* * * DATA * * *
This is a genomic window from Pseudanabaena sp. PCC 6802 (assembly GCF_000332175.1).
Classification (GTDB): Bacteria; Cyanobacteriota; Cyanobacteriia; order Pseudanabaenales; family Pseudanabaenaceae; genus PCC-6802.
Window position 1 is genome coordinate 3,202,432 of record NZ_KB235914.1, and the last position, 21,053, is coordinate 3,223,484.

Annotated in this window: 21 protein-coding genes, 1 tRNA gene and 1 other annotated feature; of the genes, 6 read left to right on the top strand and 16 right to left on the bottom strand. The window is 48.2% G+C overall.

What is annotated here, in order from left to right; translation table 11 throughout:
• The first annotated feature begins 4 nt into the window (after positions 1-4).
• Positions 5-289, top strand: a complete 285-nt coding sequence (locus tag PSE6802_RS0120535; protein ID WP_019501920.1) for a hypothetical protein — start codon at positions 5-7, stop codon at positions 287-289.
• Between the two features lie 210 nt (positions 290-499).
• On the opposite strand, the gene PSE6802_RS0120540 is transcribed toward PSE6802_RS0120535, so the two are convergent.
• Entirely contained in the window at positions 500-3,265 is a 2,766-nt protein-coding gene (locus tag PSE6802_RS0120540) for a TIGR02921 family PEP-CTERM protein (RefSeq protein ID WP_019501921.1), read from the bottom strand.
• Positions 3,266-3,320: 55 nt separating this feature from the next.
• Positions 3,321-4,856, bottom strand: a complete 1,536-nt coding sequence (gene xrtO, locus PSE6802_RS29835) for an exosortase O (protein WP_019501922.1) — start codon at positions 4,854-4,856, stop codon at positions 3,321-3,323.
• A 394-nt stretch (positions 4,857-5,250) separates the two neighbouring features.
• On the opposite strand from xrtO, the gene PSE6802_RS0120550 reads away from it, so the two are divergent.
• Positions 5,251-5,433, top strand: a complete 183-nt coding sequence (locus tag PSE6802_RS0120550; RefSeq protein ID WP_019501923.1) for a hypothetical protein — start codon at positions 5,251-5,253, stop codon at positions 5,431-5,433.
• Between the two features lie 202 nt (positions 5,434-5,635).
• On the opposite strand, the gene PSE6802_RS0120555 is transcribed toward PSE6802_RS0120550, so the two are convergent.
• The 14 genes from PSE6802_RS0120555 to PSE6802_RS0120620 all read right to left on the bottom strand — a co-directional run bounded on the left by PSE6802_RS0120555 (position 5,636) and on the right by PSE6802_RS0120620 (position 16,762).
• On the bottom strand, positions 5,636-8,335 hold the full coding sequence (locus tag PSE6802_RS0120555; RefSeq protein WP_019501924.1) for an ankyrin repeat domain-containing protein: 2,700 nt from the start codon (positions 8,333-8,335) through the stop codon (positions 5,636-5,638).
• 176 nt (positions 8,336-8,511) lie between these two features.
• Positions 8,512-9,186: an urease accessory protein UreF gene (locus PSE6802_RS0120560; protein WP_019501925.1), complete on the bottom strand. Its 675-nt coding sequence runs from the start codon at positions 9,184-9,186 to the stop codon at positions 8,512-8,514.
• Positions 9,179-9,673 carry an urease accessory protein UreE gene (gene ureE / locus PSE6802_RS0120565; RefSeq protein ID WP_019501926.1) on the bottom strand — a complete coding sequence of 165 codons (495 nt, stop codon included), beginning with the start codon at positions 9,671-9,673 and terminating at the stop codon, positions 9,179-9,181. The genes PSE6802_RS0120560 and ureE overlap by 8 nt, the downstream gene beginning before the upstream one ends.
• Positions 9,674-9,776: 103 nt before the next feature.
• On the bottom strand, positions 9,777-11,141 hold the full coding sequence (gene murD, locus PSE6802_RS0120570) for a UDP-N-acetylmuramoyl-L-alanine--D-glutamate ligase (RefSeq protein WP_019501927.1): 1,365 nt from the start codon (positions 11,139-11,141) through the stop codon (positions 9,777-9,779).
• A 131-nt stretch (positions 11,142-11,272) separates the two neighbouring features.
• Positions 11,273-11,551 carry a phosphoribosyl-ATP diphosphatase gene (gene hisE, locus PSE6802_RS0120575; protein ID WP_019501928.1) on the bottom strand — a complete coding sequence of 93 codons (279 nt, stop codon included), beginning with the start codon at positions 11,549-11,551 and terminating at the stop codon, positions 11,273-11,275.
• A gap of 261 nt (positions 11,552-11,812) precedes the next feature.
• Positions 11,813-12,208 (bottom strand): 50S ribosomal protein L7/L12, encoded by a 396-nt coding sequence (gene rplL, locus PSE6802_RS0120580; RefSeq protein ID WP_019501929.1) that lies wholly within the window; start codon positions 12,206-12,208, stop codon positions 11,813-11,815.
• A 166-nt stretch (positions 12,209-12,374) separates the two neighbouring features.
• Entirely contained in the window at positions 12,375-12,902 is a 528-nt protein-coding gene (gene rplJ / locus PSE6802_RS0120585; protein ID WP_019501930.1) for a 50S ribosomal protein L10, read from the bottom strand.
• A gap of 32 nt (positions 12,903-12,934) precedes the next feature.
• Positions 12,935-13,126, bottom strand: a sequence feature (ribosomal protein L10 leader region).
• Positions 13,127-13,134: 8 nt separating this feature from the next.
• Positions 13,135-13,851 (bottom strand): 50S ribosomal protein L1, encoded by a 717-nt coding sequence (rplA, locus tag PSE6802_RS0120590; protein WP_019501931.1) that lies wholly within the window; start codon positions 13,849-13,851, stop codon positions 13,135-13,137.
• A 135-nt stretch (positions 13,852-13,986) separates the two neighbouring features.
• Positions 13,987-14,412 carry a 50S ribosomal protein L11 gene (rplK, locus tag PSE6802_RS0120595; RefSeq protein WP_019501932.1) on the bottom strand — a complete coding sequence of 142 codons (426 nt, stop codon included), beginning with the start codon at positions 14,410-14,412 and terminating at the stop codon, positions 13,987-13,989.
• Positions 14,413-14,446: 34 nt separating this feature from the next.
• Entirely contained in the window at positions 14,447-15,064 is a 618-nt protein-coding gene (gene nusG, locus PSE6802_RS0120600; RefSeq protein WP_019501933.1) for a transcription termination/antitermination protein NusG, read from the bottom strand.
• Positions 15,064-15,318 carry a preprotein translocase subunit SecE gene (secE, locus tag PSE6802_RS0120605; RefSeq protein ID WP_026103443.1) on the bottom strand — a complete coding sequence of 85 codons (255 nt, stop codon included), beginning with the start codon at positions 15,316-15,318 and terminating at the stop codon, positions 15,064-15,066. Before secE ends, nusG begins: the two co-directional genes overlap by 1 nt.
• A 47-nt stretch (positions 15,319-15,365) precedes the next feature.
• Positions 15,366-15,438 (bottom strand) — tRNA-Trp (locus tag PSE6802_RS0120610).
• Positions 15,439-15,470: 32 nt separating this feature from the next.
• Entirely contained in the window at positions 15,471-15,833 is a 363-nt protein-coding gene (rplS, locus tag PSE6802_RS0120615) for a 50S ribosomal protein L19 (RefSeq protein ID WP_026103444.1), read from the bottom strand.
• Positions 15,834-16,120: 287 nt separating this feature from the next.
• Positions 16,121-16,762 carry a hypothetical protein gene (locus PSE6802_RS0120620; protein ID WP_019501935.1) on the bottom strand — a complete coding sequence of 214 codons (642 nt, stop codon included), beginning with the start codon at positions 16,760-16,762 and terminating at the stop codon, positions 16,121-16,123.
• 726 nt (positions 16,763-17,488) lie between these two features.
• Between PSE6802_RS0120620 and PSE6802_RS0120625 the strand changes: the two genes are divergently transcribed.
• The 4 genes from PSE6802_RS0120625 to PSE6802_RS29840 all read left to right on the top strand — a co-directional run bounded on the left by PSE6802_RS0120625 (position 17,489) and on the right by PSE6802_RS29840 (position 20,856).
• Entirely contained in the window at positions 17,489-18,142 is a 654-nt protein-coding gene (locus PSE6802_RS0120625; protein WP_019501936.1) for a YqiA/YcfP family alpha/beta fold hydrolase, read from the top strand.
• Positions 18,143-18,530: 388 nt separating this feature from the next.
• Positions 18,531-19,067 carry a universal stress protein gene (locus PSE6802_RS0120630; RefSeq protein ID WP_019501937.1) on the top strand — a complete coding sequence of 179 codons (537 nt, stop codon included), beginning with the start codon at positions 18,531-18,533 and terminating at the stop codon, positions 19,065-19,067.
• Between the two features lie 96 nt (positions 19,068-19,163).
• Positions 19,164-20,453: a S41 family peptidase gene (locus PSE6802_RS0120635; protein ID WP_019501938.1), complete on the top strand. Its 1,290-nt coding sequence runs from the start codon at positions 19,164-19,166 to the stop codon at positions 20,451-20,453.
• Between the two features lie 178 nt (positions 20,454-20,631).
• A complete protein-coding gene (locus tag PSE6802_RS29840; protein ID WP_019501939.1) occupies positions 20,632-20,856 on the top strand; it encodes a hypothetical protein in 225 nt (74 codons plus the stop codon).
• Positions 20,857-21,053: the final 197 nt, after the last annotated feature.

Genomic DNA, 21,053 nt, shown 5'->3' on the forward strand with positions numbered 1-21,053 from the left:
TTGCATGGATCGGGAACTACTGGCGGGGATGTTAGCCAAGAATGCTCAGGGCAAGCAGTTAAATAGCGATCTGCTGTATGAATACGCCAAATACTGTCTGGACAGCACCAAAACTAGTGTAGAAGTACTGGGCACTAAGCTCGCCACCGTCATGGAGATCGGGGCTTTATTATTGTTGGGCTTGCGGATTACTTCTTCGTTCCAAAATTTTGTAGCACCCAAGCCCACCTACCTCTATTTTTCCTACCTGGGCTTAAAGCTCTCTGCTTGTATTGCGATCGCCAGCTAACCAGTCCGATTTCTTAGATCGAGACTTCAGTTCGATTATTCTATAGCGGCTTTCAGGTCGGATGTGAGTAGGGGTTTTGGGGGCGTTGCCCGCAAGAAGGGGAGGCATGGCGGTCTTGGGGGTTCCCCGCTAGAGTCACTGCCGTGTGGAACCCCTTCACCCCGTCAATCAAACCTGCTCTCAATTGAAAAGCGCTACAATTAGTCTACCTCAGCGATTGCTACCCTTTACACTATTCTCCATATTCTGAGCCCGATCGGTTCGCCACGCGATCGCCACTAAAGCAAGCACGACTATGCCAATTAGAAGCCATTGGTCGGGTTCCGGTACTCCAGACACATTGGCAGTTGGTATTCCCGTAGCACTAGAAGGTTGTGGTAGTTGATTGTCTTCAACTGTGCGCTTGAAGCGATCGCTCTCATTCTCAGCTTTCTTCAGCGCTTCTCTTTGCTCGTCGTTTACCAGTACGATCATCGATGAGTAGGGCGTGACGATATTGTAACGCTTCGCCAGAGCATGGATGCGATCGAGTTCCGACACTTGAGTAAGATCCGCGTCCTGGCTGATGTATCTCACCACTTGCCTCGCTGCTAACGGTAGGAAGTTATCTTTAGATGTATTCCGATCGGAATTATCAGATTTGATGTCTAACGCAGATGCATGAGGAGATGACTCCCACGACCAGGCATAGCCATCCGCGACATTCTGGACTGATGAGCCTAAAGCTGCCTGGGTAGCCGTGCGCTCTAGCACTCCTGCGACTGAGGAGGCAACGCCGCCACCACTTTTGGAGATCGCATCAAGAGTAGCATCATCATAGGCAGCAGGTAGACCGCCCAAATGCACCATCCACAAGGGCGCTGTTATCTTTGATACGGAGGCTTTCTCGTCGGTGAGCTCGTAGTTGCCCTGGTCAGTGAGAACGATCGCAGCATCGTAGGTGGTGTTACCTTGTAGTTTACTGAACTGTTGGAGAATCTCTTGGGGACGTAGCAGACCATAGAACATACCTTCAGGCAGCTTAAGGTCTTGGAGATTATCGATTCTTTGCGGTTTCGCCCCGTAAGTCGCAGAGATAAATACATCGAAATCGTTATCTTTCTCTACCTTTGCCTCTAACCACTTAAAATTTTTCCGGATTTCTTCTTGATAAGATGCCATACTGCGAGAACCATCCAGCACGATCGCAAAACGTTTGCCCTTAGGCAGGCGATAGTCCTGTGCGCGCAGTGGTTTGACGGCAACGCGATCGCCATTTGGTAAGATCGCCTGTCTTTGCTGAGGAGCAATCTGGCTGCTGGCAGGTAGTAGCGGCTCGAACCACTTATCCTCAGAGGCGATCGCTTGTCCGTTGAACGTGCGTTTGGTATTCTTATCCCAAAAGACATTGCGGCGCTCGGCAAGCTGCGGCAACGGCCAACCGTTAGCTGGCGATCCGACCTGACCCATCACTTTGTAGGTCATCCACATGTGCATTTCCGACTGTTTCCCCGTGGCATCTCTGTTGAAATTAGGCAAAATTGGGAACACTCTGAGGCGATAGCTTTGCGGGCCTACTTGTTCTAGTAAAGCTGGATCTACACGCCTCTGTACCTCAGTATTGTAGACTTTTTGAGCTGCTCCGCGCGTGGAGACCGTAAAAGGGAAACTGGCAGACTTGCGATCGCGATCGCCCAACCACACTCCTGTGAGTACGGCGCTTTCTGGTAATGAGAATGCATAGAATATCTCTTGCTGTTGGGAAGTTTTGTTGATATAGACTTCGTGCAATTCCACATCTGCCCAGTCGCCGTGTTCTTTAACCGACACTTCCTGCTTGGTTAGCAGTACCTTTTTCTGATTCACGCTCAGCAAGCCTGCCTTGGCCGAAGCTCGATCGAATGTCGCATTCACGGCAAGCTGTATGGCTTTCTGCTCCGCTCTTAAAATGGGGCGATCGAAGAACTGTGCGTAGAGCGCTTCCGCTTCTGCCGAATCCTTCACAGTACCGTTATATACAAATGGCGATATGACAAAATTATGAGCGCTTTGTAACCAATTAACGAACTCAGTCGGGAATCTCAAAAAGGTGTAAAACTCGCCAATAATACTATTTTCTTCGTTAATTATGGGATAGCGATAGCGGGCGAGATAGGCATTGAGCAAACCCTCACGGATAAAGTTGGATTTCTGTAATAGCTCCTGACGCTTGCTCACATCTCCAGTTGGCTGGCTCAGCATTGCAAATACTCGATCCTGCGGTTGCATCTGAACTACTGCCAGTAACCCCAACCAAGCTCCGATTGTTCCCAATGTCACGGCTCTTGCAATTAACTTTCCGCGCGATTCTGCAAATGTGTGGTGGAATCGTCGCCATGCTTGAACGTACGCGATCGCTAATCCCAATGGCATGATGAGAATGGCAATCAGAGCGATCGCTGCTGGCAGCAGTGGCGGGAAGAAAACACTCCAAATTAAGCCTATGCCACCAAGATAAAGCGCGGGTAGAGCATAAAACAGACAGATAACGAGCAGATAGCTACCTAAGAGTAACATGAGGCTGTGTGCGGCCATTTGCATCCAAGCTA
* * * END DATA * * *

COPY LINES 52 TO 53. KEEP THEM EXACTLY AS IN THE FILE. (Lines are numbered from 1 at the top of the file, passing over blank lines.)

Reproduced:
• Between the two features lie 96 nt (positions 19,068-19,163).
• Positions 19,164-20,453: a S41 family peptidase gene (locus PSE6802_RS0120635; protein ID WP_019501938.1), complete on the top strand. Its 1,290-nt coding sequence runs from the start codon at positions 19,164-19,166 to the stop codon at positions 20,451-20,453.